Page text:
Question: Where does the bulk of the blame lie in this financial crisis?

Robert Skidelsky: I committed myself in my book, Keynes:  Return Of The Master, to the view that the blame lies chiefly with the economists, because of my conviction that ideas matter and that other people, they're not just puppets of ideas, but what goes on in their heads, what they think about the world, is really provided by the thinkers and in this case, the economists.  And that shapes their actions to an extraordinary degree.  It's not enough say, "Look, bankers were immensely greedy and that they committed lots of frauds."  I mean, that's not, they were set free, that sort of particular proclivity in human nature was set free to do its best and its worst.  Well, who set it free?  Well, obviously regulators and governments.  But politicians and regulators are consumers of ideas.  They never have any ideas of their own, it would take too much like hard work to develop ideas, you get them off menus and you pick the ones that suit you.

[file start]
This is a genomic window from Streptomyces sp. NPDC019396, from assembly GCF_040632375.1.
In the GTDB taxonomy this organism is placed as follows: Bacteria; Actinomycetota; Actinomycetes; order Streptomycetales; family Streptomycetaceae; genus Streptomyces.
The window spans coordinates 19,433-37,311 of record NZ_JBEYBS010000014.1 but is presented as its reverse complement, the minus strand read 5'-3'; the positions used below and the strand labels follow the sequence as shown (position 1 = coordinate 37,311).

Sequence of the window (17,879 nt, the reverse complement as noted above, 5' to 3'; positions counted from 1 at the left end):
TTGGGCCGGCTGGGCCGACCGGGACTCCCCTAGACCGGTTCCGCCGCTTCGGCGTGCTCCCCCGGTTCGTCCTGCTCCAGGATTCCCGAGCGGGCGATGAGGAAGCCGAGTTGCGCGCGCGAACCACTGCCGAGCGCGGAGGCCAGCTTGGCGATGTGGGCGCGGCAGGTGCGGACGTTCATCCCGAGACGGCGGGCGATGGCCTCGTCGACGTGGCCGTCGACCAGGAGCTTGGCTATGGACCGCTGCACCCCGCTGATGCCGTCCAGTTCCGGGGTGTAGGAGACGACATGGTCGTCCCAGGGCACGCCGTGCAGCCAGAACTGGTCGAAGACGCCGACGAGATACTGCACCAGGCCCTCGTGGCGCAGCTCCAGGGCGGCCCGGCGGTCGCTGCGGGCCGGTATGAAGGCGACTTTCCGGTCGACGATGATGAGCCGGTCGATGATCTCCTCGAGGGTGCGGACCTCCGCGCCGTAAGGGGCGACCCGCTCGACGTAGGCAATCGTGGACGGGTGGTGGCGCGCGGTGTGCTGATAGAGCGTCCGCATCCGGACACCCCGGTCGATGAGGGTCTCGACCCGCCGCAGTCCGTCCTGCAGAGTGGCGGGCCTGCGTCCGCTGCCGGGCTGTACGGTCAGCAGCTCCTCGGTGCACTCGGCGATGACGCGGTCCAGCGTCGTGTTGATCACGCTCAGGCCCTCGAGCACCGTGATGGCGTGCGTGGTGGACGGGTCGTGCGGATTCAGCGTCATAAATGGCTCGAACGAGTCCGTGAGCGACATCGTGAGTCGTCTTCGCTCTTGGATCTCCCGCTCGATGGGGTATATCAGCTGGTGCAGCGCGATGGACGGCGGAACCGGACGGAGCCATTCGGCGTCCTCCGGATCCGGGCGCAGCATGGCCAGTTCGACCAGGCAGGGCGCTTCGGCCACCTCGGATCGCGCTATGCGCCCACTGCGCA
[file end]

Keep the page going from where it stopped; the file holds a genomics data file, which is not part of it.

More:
And so they were they, so there was this chain, and I think that was the important thing, and if you like, financial intermediation, financial services were set free to go beyond their rightful place, a place by which they have been restrained in the past.  And I think in the periods when they were restrained, economies were much more stable than they became later on.  So that's my basic answer, it's the ideas that are important.

Question: If Keynes were still alive, would he have prescribed a different approach in the early stages of the crisis?